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If Your Heart Drops Pick It Up and Brush It Off Then Maybe Tell the Transplant Patient

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by editor

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In The News

It's one of those things that makes hearts drop: Donor organs don't come easy but one was pitched after a 280 mile trip to the hospital--via three vehicles. It wasn't air or ground transport responsible for dropping the organ slated for transplant. Two left feet were apparently involved, when a medic literally tripped to chuck a donor's heart streetside on pavement. The vital organ that hit the ground still made it into a hair stylist's chest. Maybe someone should tell her.

The young hair stylist who received the organ in what became a very successful heart transplant surgery, crazily enough, is unaware of the 'trip' involved with the organ. She's got a new heart that was literally dropped on pavement. Perhaps the docs don't want to upset their new patient too much at this point. They're leaving it up to family to tell her.

The organ was slated to go the distance: The donor heart was transported all the way from Guanajuato state to Mexico city, in a trip involving about 280 miles that included far more than a plane, train and automobile for transit. The heart got rapid transit via ambulance, plane -- and even a helicopter. And all went smoothly.

That is, until literally the final leg of the journey that actually involved legs -- and apparently two left feet on behalf of at least one medic. Similarly to the theory that car accidents tend to occur close to home, the heart took a leap -- from its cooler -- within steps of the medical facility holding the awaiting organ recipient. The dropped heart may not have made it into the news at all, had it all not been on video. Footage showed rushing medics trying to shove the heart back into the cooler before continuing onward.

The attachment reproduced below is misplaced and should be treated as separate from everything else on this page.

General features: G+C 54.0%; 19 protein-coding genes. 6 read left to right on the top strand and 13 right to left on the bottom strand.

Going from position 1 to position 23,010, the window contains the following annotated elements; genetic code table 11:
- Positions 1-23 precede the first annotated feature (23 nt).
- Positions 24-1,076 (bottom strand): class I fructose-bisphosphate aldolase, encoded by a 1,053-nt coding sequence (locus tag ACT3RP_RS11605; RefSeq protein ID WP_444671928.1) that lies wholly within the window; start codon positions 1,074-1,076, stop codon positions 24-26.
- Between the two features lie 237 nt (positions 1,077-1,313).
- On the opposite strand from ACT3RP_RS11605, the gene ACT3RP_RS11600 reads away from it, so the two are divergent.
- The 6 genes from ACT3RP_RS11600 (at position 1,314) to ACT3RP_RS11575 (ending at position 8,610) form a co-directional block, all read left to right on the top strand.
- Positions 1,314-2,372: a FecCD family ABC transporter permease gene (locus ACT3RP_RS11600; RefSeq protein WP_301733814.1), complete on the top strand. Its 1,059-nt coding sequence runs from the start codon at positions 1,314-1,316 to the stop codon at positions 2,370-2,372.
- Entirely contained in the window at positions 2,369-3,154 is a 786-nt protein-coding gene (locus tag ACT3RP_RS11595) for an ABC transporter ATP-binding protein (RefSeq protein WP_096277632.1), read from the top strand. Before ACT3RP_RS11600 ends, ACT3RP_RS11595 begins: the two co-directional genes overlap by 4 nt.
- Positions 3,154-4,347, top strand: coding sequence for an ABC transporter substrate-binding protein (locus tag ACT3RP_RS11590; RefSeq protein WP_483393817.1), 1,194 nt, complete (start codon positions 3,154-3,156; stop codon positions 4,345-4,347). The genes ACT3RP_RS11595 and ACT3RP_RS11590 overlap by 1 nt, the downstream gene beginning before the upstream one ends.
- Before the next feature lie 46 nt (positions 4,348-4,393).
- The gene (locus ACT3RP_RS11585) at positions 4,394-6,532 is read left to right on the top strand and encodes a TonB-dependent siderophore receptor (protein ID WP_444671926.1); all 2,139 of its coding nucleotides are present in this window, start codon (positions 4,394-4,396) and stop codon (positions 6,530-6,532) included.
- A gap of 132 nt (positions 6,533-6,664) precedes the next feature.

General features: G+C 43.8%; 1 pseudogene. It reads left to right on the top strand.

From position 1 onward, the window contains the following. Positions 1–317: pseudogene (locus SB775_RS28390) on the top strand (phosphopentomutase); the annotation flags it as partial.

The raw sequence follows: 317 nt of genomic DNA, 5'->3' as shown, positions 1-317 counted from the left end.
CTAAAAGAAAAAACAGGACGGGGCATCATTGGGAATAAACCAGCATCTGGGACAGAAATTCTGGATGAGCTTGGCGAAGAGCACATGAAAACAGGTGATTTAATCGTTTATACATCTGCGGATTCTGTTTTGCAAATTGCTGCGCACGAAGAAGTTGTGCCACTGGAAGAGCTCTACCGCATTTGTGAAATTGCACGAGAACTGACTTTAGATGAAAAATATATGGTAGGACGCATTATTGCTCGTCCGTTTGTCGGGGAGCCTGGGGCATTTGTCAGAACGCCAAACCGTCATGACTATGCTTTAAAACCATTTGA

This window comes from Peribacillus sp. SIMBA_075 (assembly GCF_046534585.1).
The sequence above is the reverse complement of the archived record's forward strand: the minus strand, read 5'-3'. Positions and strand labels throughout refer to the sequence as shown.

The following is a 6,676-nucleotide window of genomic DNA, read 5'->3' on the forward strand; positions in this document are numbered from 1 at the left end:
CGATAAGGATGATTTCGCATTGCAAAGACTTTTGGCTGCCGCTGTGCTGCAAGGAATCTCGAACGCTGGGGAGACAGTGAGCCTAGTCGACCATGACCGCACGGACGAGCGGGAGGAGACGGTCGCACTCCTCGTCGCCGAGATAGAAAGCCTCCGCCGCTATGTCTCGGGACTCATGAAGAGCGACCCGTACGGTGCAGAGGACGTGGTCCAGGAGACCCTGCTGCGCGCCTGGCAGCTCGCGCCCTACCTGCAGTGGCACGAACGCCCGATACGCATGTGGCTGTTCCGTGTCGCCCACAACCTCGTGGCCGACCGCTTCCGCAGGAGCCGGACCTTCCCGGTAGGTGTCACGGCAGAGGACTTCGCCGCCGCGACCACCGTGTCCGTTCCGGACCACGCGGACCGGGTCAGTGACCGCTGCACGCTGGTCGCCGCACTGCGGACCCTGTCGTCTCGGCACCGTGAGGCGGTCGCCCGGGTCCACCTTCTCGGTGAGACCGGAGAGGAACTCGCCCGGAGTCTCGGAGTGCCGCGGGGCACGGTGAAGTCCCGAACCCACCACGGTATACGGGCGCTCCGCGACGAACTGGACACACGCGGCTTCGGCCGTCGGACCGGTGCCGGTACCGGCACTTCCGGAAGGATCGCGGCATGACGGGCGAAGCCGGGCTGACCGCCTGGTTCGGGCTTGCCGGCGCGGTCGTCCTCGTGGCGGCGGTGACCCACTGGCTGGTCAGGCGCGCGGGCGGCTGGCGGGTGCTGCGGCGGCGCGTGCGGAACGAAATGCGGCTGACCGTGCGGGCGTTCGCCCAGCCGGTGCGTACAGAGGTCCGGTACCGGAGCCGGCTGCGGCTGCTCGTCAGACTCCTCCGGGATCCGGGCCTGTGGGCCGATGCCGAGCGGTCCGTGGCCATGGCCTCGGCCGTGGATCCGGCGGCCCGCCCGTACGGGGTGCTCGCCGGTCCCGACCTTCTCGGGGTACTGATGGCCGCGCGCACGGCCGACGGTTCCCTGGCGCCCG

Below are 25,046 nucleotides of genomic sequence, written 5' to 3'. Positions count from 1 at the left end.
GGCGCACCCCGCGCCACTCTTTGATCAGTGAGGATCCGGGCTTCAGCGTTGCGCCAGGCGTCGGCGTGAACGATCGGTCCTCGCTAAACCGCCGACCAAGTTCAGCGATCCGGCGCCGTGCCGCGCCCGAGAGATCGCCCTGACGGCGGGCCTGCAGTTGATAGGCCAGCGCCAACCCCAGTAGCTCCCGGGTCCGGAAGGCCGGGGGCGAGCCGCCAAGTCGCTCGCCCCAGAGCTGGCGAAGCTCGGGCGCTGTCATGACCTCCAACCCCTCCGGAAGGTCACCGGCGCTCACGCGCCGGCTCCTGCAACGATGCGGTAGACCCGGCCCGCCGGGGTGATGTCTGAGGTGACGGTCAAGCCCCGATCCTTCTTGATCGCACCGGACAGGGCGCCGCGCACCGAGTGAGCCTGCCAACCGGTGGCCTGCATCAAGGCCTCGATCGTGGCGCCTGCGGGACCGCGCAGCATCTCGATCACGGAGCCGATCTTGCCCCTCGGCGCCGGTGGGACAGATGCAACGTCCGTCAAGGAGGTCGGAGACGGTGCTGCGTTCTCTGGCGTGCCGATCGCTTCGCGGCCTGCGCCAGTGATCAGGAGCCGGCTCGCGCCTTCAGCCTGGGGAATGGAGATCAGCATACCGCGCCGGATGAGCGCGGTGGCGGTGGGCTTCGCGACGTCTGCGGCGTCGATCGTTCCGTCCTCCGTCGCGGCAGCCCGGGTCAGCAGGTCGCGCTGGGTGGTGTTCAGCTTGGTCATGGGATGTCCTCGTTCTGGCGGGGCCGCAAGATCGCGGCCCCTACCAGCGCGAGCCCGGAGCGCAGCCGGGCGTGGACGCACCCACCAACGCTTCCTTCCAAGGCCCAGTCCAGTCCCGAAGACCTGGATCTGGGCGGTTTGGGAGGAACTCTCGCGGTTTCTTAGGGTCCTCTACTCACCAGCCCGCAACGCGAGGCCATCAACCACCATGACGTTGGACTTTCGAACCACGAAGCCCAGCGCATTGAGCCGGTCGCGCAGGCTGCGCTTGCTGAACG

Ironically, before the fiasco, Mexico City police had described the slated trip for organ delivery as a "rapid, precision maneuver." It may have been rapid but those last steps proved to be lacking some precision.

It all happened two weeks before the surgery -- and all is still well. After the heart hit the street, doctors in Mexico had confirmed the organ transplant had still been completed -- but added the docs or hospital wanted to wait, for any confirmation as to whether the operation had been deemed successful. It's an odd statement since lack of 'success' is rather obvious.

And if hospitals or physicians are typically responsible for clarifying any potential medical issues to their own patients, apparently that isn't the case in at least one Mexican facility: Mexico City patient Erika Hernandez isn't yet aware that at lease one medic, who encountered some agility issues, managed to toss her soon-to-be inserted, (and thankfully) plastic-wrapped heart on the ground. The organ somehow got pitched out of its cooler in transit, while two medics were responsible for its wheeling.

The 28-year-old heart recipient talked with the media briefly enough to express extreme gratitude for the organ, the woman needing a heart transplant after suffering from a life-threatening and congenital heart defect. Hernandez says: "I have no words to express what I'm feeling right now." She may have had at least a few words to express feelings had the heart -- received from a donor in a traffic accident fatality -- been a goner, all because of a medic misstep or two.

And -- considering the idea that doctors may not know exactly whether the organ could have experienced some unknown damage in the fall -- she may still have a few words.


Mexico City
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